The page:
There is a widely held belief that environmental laws in the UK are toothless in practice because enforcement authorities are under-resourced and typical levels of fines and penalties imposed are far too low.

This view is particularly prevalent among those with first-hand experience of jurisdictions where environmental enforcement has historically tended to be stricter (for example, the United States).

Although they ignore the significant reputational damage that can occur from environmental noncompliance, such views have considerable basis in historical fact in the UK. Often, environmental crime in the UK has been seen to pay. This has been a frequent source of complaint by the majority who strive, at considerable cost, to comply whilst seeing those who apparently “get away with it” all too often.

However, such views need to be reappraised in light of recent new sentencing guidelines and senior judicial statements equating serious breaches of environmental law with financial services offenses. A recent decision of a unanimous Court of Appeal that included the Lord Chief Justice presages a much tougher approach in the future.

This is particularly true in the case of environmental offenses committed by large commercial organizations.

EHS Journal | 7 October 2015

The Risks and Challenges of Accrediting EHS and Sustainability Performance

In the past few decades or so, there has been a revolution in third-party programs and standards certifying, recognizing, or accrediting companies’ environmental, health and safety, and sustainability performance. This has included numerous International Organization for Standardization (ISO) standards and guidelines such as those for Environmental Management (ISO14000), Occupational Health and Safety (ISO45001), and Social Responsibility (ISO26000). Coincidentally, a number of similar recognition programs have been initiated by organizations such as the US Environmental Protection Agency (EPA), the US Occupational Safety and Health Administration (OSHA), and Dow Jones.

The basic intent of all of these certification and recognition programs is to demonstrate to shareholders and other interested stakeholders that companies are managing their businesses in a socially responsible way. And this is a good thing. However, there have been some issues, especially with the recognition programs, that have affected their credibility and, hence, the credibility of the accreditations. This article discusses three of those recognition programs, one of which was terminated due to credibility issues; one of which has been subject to recent criticism stemming from an internal audit; and one of which has had three notable, and formally recognized, companies experience significant environmental catastrophes.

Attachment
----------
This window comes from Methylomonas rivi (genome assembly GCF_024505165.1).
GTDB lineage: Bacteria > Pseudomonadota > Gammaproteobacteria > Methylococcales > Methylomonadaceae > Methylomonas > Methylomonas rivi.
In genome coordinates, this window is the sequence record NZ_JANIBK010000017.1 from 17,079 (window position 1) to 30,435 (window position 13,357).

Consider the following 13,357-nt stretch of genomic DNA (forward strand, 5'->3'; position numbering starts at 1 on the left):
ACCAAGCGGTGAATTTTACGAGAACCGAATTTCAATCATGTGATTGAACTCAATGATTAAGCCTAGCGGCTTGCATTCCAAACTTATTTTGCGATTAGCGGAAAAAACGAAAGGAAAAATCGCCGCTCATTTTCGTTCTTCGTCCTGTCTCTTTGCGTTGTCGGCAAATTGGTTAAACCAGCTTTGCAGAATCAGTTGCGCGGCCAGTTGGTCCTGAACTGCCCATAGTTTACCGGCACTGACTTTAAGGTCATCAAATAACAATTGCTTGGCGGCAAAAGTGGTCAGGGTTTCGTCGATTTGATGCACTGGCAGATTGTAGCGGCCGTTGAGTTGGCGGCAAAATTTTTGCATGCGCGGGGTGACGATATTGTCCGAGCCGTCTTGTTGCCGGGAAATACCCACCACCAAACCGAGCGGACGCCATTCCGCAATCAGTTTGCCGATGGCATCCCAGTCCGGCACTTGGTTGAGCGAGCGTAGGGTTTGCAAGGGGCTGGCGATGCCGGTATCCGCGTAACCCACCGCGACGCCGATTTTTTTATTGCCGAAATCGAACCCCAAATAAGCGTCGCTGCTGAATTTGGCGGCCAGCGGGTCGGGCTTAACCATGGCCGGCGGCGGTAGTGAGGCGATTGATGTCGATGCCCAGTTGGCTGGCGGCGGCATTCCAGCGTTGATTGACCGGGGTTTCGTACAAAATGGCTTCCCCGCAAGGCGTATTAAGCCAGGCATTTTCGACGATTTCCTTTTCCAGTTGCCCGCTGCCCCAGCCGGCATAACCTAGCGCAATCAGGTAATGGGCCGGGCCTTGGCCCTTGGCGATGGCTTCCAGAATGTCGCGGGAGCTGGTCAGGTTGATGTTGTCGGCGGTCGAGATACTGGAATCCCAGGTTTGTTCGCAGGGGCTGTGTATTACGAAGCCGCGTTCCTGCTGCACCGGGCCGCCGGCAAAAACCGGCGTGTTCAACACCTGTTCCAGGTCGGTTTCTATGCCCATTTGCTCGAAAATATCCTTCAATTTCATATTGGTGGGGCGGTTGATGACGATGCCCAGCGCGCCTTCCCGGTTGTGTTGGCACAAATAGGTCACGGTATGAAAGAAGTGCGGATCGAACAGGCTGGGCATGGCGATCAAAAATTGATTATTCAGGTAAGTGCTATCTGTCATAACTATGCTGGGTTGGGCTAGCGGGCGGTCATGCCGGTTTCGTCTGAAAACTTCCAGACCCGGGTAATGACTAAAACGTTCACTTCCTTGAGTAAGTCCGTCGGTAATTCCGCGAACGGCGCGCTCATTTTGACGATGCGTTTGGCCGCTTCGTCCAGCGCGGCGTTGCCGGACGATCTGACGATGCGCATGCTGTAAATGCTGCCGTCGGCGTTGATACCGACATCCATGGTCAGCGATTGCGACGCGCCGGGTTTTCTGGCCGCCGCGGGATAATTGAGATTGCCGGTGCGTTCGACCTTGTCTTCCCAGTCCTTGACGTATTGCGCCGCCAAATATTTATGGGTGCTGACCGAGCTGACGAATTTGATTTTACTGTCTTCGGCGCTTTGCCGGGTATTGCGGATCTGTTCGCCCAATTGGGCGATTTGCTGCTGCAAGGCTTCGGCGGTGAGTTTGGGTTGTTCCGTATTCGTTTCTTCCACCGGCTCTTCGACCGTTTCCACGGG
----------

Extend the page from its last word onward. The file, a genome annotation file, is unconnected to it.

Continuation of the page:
• The US EPA Performance Track Program
  • The OSHA Voluntary Protection (“Star”) Program
  • The Dow Jones Sustainability Indices

Read the full story here.

The Associated Press | 1 October 2015

Judge Blocks Federal Oil, Gas Drilling Rules Pending Lawsuit

A judge on 30 September blocked new nationwide regulations for oil and gas drilling on federal lands from taking effect while a lawsuit moves ahead, pointing to a law that prohibits the US Environmental Protection Agency (EPA) from regulating hydraulic fracturing.

Just because the EPA lacks authority to regulate hydraulic fracturing does not mean the US Bureau of Land Management has leeway to do so, US District Judge Scott Skavdahl wrote. “In the absence of a statute conferring authority, an administrative agency has none,” he wrote.

The preliminary injunction means the already postponed rules might not take effect for years, if at all. Skavdahl found the rules’ opponents likely will prevail on the merits of their arguments.

The Bureau of Land Management announced the rules in March. Areas covered include hydraulic fracturing and pressure testing wellbores to make sure they will not leak.

Petroleum developers would be required to disclose to regulators the ingredients in the chemical products they use to improve the results of fracking.

DNV GL | 8 September 2015

Report Examines the Future of Regulations

Oil and gas industry regulatory regimes are evolving, allowing both active and planned offshore operations to progress efficiently, while ensuring that due attention is given to health, safety, and environmental (HSE) performance.

Discussion of the history and future for regulation around the world is described in a new DNV GL report:, “Regulatory Outlook: The Way Forward for Offshore Regulatory Safety Regimes.” It outlines possible future developments and what DNV GL believes an effective offshore safety regime should look like.


Dynamically Positioning Deepwater Crews for Success Amid New Regulations